The closures worry musicians like Hachey because fewer venues mean fewer performance opportunities. Plus, with venues being forced to implement provincial guidelines on physical distancing for audiences and musicians, larger groups could have a difficult time booking shows compared to smaller bands. 

As New Brunswick moves towards reopening, the long-lasting impacts of COVID-19 could drastically change the way local audiences experience live music.

“There are so many problems that can pop up [in small venues] because live shows have the crowd interacting [with one another] and the band,” Hachey said. “There’s this shoulder-to-shoulder energy that sometimes really makes the show, and when that’s not there, it feels odd.”

Like Alexander, Hachey said shows at outdoor venues are a COVID-friendly alternative to traditional performances. He noted FM Berlin would perform at a drive-in music festival in August at the Beausoleil Amphitheatre in Moncton, N.B. 

“I like the idea [of outdoor shows],” Hachey said. “I think if it’s done right and if people have a positive experience, [the shows should continue] even when venues open back up.”

Until regular performances can resume, however, musicians will continue to struggle financially. Jeff Liberty, a music reviewer for CBC Saint John, said there is a “hunger” for live music in the province. He hopes residents can find alternative ways to help musicians as much as possible. 

“I think we have to support local artists that we love in our community now more than ever. I’ve had more time too, so I’m digging into the Saint John music scene for stuff [that is] under the radar,” Liberty said, adding that ways to help include buying merchandise and albums.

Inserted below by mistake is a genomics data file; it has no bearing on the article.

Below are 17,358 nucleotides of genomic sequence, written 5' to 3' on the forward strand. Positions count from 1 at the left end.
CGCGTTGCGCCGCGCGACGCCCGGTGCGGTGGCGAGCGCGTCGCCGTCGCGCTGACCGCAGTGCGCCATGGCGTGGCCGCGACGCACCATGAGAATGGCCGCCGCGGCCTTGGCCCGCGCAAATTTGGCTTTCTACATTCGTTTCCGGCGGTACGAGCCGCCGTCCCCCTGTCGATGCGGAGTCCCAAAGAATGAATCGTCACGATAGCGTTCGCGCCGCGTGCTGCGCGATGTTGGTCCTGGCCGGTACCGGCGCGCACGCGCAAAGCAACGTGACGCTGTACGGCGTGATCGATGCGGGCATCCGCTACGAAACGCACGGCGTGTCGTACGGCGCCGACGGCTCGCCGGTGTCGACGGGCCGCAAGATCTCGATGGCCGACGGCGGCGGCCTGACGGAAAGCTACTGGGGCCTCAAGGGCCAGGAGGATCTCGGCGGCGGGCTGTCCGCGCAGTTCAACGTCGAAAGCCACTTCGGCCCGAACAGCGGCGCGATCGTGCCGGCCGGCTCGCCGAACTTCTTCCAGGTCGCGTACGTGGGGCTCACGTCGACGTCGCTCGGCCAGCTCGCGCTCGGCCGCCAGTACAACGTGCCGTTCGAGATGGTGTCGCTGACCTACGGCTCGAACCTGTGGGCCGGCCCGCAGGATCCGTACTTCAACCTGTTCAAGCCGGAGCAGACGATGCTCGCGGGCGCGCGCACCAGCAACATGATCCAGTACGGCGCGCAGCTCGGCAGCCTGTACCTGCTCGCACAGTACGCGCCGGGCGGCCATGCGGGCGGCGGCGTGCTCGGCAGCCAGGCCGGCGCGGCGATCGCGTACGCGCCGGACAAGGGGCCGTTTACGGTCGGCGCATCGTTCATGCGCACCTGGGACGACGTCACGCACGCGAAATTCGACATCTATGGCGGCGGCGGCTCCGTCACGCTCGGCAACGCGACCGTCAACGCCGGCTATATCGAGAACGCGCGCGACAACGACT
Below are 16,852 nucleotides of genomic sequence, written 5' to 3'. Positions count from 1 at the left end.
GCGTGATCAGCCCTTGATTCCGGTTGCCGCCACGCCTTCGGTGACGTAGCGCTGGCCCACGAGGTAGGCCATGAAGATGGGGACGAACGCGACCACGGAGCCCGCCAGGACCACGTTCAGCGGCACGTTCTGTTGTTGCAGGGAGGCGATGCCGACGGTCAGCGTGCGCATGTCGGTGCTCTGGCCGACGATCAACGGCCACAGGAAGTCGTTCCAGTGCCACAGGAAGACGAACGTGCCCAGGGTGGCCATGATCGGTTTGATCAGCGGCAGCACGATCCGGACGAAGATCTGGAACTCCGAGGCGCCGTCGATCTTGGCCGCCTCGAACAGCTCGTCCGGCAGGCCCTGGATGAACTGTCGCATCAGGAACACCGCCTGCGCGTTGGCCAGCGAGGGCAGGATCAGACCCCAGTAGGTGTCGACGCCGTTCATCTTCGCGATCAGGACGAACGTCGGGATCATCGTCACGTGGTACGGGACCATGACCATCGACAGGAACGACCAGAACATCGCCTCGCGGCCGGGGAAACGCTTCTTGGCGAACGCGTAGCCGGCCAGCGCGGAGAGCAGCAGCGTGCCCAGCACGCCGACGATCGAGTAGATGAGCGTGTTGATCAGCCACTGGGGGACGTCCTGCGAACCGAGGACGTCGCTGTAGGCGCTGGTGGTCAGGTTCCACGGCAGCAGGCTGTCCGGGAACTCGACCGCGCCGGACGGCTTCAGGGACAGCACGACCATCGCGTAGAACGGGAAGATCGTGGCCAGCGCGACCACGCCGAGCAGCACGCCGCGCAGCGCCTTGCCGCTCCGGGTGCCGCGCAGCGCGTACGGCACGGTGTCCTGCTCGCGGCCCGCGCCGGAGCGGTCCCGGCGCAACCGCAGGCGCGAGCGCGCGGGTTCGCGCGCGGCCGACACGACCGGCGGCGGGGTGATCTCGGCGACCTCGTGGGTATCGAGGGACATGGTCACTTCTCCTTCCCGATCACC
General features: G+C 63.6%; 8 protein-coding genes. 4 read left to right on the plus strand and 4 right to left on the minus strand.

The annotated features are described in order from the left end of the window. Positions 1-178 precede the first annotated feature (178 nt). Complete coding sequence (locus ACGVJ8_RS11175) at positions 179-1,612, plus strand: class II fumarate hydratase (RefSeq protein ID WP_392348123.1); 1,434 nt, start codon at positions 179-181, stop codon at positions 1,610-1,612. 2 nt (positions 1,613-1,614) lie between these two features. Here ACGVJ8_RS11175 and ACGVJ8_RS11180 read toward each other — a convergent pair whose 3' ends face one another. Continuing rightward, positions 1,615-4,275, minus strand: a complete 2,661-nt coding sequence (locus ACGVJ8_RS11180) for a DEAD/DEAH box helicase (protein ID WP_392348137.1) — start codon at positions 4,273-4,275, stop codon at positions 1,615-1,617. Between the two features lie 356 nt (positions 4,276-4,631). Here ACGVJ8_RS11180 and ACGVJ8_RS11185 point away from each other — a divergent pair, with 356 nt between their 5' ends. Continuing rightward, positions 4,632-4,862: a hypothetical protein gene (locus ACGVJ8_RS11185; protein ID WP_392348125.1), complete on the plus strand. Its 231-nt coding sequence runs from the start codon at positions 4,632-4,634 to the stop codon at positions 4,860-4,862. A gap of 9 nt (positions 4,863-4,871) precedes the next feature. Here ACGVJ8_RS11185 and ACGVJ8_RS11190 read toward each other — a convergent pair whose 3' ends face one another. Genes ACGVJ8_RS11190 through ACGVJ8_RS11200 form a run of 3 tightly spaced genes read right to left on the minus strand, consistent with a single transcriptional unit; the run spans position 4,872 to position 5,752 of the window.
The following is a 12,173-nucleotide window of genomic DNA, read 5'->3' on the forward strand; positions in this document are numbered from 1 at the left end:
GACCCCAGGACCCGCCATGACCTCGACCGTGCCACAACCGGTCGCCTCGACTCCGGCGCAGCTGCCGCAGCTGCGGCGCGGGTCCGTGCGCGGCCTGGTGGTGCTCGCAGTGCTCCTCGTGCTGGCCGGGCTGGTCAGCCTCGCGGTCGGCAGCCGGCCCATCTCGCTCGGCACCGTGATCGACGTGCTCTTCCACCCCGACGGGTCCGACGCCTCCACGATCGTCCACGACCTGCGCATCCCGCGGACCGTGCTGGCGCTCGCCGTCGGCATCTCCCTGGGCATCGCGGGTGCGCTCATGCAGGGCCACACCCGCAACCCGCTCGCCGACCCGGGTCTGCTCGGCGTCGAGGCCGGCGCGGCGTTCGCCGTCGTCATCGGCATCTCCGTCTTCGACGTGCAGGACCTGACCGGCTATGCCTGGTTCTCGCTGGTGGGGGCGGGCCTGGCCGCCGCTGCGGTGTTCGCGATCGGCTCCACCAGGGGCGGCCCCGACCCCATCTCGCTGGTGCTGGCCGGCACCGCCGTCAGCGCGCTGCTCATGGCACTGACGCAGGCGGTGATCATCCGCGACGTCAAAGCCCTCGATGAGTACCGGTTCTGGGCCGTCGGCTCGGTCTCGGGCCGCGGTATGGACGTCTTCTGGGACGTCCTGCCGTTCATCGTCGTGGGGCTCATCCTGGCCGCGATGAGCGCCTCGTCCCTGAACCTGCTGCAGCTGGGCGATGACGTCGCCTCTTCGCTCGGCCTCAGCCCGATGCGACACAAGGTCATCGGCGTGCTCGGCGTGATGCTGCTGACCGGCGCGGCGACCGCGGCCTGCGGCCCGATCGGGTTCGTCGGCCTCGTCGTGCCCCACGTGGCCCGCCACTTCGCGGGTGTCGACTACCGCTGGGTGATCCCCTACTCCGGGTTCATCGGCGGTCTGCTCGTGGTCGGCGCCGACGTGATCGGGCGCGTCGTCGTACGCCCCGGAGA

Liberty said there will be some collateral damage from the pandemic. While a successful return will take some time, he hopes essential venues for live music can reopen and welcome back audiences and musicians.  

“It’s just about us together, being true patrons of the arts and supporting the artists and the venues.”

Correction: This article’s original headline inappropriately stated N.B. musicians were “thriving” during COVID-19. This was not the correct term to use, and the headline has been changed to reflect that. The Pigeon regrets the error.

Like this article?

We’ve got even better things in store, with the help of our incredible donors.

Our donors make what we do possible. By making a monthly contribution to The Pigeon, you would be directly helping us to further our cross-Canadian coverage. We devote a portion of our earning specifically towards paying marginalized contributors, like we did in our recent Tracing Threads project. Other ways we spend donor contributions include upgrading our website, reaching out to new readers, and paying research expenses.

Can you become a monthly donor for as little as $10 a month today?

With your financial help, we can continue to share unique stories, prioritize marginalized voices, and create positive change in the Canadian media landscape.


New Canadian documentary profiles Pride celebrations in small towns

In conversation with creators of the acclaimed documentary film Small Town Pride.

‘My veil is a magnet for hate’: A young Muslim’s journey wearing hijab and facing Islamophobia

"As I write this, I am mourning the four Muslims killed for simply believing in Islam less than two hours from where I live in Ontario. This time, it hurts so much more."

6 Muslim youth reflect on safety and solidarity in the wake of the London attack

Since the June 6 attack, these young Canadians have felt scared and shaken. But they say this isn't the first time Islamophobia has touched their everyday lives.

Related Articles